For fifty years, Hayden Carruth's poetry has been distinguished by the indelible presence of passion, compassion, and radical philosophy. Collected Longer Poems gathers the poet's choice of his narrative work and poems in sequence, including his epic on the nature of romance, The Sleeping Beauty, and meditative poems on the rural northeast that ...
For fifty years, Hayden Carruth's poetry has been distinguished by the indelible presence of passion, compassion, and radical philosophy. Collected Longer Poems gathers the poet's choice of his narrative work and poems in sequence, including his epic on the nature of romance, The Sleeping Beauty, and meditative poems on the rural northeast that have made him the most accessible "regional" poet since Robert Frost. Our pre-eminent poet of improvisation within form, Carruth's renowned technical genius is perfectly matched to his ear for spoken language and narrative structure. By turns caustic and hilarious, his observations of that life, his own and his neighbors', ring as true as his ear for native speech. Collected Longer Poems completes the two-volume Collected Poems begun with the publication of Collected Shorter Poems in 1992, a volume that was a finalist for the National Book Award and won the National Book Critics Circle Award.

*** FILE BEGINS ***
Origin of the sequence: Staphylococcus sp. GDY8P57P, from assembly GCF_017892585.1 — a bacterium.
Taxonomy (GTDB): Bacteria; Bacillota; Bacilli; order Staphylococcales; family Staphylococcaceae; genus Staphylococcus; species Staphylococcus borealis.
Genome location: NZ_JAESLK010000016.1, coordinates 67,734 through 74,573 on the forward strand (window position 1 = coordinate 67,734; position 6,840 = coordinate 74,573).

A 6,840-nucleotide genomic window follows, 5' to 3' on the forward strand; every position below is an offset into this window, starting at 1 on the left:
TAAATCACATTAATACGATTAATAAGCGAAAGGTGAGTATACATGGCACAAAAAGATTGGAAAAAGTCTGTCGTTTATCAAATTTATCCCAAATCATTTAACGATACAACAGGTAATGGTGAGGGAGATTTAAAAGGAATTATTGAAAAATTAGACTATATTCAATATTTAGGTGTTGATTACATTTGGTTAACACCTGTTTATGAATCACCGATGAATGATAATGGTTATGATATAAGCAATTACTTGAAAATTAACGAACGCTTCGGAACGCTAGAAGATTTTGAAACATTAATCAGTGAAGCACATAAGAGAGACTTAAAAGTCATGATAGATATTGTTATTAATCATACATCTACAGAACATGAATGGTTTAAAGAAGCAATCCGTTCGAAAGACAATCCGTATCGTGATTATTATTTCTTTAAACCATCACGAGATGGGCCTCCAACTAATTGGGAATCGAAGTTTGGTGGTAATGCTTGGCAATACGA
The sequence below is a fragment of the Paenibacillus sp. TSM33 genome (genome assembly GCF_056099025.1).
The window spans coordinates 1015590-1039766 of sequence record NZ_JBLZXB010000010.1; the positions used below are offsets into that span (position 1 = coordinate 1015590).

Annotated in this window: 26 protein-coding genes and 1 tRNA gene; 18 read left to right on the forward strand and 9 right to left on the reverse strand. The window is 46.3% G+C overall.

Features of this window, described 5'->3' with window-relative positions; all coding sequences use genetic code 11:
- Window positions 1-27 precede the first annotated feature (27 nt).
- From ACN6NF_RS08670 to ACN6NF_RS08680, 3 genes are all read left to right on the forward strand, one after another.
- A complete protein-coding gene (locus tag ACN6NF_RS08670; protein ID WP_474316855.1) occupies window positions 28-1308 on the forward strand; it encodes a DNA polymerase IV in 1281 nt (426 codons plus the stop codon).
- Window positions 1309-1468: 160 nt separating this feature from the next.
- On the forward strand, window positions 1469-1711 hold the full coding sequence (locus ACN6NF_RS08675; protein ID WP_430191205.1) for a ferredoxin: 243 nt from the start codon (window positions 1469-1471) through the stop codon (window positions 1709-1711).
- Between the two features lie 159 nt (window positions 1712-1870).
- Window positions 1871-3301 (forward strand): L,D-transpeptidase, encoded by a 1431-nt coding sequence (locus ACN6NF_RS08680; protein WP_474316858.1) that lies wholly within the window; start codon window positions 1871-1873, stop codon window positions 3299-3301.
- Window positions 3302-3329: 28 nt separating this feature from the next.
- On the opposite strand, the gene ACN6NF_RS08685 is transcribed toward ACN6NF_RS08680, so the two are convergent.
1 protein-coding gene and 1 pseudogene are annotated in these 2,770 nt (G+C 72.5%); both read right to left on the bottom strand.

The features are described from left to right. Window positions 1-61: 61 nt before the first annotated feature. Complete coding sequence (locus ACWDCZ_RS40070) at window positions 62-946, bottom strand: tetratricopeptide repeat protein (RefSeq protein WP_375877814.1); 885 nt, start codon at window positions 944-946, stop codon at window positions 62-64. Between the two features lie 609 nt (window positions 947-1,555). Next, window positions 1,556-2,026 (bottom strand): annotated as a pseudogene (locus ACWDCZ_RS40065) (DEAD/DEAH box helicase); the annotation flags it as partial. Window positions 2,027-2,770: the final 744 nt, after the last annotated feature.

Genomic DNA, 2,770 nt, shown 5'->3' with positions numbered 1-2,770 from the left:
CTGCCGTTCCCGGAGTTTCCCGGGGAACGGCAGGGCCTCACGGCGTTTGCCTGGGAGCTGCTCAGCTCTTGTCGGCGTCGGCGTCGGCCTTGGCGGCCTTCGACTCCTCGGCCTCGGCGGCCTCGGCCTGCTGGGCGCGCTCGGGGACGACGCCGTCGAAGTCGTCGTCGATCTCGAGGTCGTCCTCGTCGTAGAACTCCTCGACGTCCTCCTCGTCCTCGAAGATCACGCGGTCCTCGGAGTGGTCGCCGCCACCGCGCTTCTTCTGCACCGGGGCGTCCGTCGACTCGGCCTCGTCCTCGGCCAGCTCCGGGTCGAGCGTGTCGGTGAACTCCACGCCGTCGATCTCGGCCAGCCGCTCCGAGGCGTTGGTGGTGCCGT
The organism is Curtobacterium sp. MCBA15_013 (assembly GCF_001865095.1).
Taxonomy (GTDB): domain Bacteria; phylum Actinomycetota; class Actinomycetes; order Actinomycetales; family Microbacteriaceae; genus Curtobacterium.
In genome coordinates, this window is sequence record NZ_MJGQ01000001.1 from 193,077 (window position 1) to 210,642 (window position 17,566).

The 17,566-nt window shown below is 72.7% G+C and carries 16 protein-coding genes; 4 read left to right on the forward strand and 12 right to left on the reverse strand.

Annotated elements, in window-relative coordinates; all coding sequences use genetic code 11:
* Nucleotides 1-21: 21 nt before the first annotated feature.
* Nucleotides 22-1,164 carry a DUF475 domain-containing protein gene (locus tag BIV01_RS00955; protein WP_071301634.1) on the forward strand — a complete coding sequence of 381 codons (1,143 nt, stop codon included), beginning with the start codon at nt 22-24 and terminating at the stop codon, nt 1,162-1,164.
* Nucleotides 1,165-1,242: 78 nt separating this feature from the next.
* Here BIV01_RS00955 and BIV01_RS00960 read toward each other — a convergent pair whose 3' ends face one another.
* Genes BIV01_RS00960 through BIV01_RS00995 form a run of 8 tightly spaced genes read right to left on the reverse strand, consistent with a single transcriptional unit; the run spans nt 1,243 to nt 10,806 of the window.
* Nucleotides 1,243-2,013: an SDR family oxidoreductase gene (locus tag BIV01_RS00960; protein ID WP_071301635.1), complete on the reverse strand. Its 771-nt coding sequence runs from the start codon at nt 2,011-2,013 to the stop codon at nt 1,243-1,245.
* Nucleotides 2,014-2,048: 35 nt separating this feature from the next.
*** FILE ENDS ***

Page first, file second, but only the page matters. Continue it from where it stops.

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Publishers Weekly, 1994-01-31 This is the companion volume to Carruth's Collected Shorter Poems, which won the National Book Critics Circle Award and was a finalist for the National Book Award in 1992. ``Here am I--drowned, living, loving, and insane'' the first poem ends. Yet even taking on a nervous breakdown as a subject does not throw this poet into a confessional mode. The work here seems to break every rule of modern poetry, yet it succeeds. Carruth speaks in generalities about concepts such as Ecstasy and Death. Emotional landscapes are set against the harsh New England winters, creating a force of nature as violent and complicated as Robinson Jeffers's California. The veiled, elegiac stance in early sequences sets the stage for the most powerful and lyrical work in Carruth's oeuvre, the book-length ``Sleeping Beauty.'' Here the woman, reclining in a Vermont landscape, becomes a collage of all women: friends, strangers, literary figures: ``North / Means the way, loneliness, a snow-blurred field, / Existence, seeking what a life is worth.'' The poet relates her dreams, haunted by male figures whose names begin with H --Hamlet, Hitler, HIV. This volume displays the huge range, both in theme and form, of a poet who pushes his art to its limits, then beyond. (Mar.)
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